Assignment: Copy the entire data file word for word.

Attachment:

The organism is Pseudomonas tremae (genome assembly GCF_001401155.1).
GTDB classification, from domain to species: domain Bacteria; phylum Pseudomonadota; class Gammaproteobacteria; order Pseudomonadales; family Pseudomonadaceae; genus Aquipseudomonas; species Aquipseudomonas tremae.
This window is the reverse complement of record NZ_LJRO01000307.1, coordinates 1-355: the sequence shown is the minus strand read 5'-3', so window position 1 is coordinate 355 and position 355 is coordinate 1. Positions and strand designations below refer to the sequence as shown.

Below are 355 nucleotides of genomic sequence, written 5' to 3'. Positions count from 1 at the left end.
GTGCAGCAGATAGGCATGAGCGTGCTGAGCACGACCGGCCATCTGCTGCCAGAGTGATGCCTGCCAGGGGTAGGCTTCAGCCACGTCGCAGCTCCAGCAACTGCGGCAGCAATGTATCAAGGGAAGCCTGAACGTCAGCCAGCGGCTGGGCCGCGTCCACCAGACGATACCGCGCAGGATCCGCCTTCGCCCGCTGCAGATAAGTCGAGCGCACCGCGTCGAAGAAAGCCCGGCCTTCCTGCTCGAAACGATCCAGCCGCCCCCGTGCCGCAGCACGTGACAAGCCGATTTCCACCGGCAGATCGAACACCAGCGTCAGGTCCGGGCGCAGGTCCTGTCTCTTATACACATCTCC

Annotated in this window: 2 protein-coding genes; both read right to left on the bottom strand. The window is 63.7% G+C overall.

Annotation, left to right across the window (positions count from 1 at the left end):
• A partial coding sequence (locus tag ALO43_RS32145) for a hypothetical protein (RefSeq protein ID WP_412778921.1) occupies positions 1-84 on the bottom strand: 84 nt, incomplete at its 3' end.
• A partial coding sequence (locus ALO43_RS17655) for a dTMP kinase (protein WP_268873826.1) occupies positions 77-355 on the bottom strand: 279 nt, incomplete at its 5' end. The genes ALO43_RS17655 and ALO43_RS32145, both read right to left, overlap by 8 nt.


The organism is Pseudomonas tremae (genome assembly GCF_001401155.1).
GTDB classification, from domain to species: domain Bacteria; phylum Pseudomonadota; class Gammaproteobacteria; order Pseudomonadales; family Pseudomonadaceae; genus Aquipseudomonas; species Aquipseudomonas tremae.
This window is the reverse complement of record NZ_LJRO01000307.1, coordinates 1-355: the sequence shown is the minus strand read 5'-3', so window position 1 is coordinate 355 and position 355 is coordinate 1. Positions and strand designations below refer to the sequence as shown.

Below are 355 nucleotides of genomic sequence, written 5' to 3'. Positions count from 1 at the left end.
GTGCAGCAGATAGGCATGAGCGTGCTGAGCACGACCGGCCATCTGCTGCCAGAGTGATGCCTGCCAGGGGTAGGCTTCAGCCACGTCGCAGCTCCAGCAACTGCGGCAGCAATGTATCAAGGGAAGCCTGAACGTCAGCCAGCGGCTGGGCCGCGTCCACCAGACGATACCGCGCAGGATCCGCCTTCGCCCGCTGCAGATAAGTCGAGCGCACCGCGTCGAAGAAAGCCCGGCCTTCCTGCTCGAAACGATCCAGCCGCCCCCGTGCCGCAGCACGTGACAAGCCGATTTCCACCGGCAGATCGAACACCAGCGTCAGGTCCGGGCGCAGGTCCTGTCTCTTATACACATCTCC

Annotated in this window: 2 protein-coding genes; both read right to left on the bottom strand. The window is 63.7% G+C overall.

Annotation, left to right across the window (positions count from 1 at the left end):
• A partial coding sequence (locus tag ALO43_RS32145) for a hypothetical protein (RefSeq protein ID WP_412778921.1) occupies positions 1-84 on the bottom strand: 84 nt, incomplete at its 3' end.
• A partial coding sequence (locus ALO43_RS17655) for a dTMP kinase (protein WP_268873826.1) occupies positions 77-355 on the bottom strand: 279 nt, incomplete at its 5' end. The genes ALO43_RS17655 and ALO43_RS32145, both read right to left, overlap by 8 nt.